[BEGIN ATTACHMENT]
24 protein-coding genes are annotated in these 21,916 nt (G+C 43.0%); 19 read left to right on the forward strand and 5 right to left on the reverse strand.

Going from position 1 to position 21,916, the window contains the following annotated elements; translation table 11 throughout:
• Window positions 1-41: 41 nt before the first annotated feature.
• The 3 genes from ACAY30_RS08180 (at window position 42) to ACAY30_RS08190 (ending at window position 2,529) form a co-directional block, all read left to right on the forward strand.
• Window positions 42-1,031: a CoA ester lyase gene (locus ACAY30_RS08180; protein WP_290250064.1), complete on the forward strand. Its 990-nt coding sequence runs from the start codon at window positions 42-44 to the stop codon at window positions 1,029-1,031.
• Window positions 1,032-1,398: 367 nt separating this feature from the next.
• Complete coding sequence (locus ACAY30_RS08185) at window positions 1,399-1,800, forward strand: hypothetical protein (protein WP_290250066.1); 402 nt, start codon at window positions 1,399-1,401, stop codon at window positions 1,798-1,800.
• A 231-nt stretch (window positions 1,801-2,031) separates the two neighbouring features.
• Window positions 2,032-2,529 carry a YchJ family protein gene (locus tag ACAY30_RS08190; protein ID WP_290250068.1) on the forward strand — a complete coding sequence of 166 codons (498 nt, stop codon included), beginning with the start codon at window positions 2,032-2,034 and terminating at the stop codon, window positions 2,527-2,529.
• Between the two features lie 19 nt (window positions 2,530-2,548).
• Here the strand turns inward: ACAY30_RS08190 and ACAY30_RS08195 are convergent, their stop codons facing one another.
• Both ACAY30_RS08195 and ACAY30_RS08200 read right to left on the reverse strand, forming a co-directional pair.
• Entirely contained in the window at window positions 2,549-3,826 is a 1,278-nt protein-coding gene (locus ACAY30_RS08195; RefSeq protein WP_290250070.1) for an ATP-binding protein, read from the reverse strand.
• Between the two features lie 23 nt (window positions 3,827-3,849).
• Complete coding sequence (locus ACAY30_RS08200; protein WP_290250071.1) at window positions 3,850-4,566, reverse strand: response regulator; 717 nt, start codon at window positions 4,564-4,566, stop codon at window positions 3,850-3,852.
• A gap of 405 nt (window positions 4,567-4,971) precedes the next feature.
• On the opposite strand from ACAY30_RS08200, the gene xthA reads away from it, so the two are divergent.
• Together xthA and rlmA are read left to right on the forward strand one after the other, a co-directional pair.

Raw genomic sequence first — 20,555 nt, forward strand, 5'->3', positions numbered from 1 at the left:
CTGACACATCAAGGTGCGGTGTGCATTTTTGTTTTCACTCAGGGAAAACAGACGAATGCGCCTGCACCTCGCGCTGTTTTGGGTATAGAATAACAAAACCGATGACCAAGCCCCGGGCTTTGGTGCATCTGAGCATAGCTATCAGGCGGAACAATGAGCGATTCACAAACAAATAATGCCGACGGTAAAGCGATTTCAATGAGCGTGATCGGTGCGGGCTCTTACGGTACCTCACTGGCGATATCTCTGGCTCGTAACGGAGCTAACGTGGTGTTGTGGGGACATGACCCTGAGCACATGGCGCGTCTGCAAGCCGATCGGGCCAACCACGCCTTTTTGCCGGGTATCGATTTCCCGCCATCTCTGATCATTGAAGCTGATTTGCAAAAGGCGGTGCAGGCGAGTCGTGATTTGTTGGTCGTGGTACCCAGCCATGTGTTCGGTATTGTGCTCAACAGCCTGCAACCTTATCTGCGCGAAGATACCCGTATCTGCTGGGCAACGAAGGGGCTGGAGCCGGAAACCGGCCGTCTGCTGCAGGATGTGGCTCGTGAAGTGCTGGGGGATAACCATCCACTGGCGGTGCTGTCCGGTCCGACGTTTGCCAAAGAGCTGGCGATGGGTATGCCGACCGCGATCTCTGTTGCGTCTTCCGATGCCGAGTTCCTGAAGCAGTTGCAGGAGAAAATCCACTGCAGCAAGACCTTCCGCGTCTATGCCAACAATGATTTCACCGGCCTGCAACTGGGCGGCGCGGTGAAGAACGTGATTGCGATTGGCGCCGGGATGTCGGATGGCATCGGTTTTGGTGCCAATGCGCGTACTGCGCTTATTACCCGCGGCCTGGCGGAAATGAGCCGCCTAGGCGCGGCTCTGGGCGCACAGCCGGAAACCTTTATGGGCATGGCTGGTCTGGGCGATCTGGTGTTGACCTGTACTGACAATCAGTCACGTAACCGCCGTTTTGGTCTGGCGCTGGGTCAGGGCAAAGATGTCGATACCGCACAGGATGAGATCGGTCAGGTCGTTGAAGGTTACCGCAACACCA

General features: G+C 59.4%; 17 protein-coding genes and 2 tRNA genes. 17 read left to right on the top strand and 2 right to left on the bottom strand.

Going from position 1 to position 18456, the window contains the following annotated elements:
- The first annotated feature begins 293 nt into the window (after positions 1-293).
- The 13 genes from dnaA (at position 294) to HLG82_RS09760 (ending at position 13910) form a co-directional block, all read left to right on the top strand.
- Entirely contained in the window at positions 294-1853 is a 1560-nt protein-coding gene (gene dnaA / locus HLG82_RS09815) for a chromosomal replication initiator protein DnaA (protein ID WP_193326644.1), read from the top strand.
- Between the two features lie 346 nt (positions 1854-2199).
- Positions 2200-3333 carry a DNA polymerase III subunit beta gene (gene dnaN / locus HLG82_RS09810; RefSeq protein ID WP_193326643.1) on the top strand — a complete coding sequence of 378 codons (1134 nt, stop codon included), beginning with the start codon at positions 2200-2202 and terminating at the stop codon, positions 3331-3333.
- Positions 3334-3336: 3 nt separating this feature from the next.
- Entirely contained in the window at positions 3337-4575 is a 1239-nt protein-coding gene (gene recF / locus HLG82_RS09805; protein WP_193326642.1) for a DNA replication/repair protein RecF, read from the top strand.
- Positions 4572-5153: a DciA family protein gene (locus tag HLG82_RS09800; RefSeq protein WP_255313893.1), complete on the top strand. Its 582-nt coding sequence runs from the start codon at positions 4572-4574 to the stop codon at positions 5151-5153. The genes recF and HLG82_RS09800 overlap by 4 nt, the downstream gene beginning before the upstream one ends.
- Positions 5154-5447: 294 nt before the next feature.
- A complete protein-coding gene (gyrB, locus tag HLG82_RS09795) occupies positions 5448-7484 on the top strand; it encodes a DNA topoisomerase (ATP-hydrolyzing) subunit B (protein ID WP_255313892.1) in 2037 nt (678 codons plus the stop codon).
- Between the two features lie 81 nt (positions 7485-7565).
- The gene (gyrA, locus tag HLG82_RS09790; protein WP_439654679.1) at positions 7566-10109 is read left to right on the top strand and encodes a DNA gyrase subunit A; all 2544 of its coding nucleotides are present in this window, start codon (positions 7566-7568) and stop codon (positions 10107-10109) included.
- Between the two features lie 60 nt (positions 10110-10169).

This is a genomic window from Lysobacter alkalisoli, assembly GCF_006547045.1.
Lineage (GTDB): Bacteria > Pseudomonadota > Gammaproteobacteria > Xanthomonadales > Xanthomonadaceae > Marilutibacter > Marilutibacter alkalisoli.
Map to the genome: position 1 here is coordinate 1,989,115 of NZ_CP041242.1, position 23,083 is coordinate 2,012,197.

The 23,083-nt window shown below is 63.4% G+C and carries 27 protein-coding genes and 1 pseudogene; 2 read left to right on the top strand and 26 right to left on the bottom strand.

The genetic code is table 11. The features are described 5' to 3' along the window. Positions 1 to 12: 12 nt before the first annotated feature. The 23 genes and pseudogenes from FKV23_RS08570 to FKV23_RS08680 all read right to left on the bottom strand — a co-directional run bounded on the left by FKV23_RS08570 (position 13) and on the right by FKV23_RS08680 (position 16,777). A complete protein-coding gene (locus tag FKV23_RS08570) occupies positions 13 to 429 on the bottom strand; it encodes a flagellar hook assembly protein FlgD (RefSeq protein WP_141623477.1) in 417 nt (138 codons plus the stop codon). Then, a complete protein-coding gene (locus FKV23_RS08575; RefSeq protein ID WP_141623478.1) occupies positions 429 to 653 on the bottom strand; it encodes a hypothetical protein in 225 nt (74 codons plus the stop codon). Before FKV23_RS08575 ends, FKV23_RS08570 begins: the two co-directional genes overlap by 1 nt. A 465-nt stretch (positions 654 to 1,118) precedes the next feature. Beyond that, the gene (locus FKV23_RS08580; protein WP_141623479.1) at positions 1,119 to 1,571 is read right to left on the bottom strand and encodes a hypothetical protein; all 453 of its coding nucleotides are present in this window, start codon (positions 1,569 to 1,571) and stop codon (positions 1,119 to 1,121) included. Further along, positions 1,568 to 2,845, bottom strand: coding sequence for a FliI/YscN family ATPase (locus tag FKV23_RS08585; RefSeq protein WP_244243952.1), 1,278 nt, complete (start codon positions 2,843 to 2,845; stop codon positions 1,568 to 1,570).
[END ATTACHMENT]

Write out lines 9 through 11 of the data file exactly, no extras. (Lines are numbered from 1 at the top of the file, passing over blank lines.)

• Window positions 2,032-2,529 carry a YchJ family protein gene (locus tag ACAY30_RS08190; protein ID WP_290250068.1) on the forward strand — a complete coding sequence of 166 codons (498 nt, stop codon included), beginning with the start codon at window positions 2,032-2,034 and terminating at the stop codon, window positions 2,527-2,529.
• Between the two features lie 19 nt (window positions 2,530-2,548).
• Here the strand turns inward: ACAY30_RS08190 and ACAY30_RS08195 are convergent, their stop codons facing one another.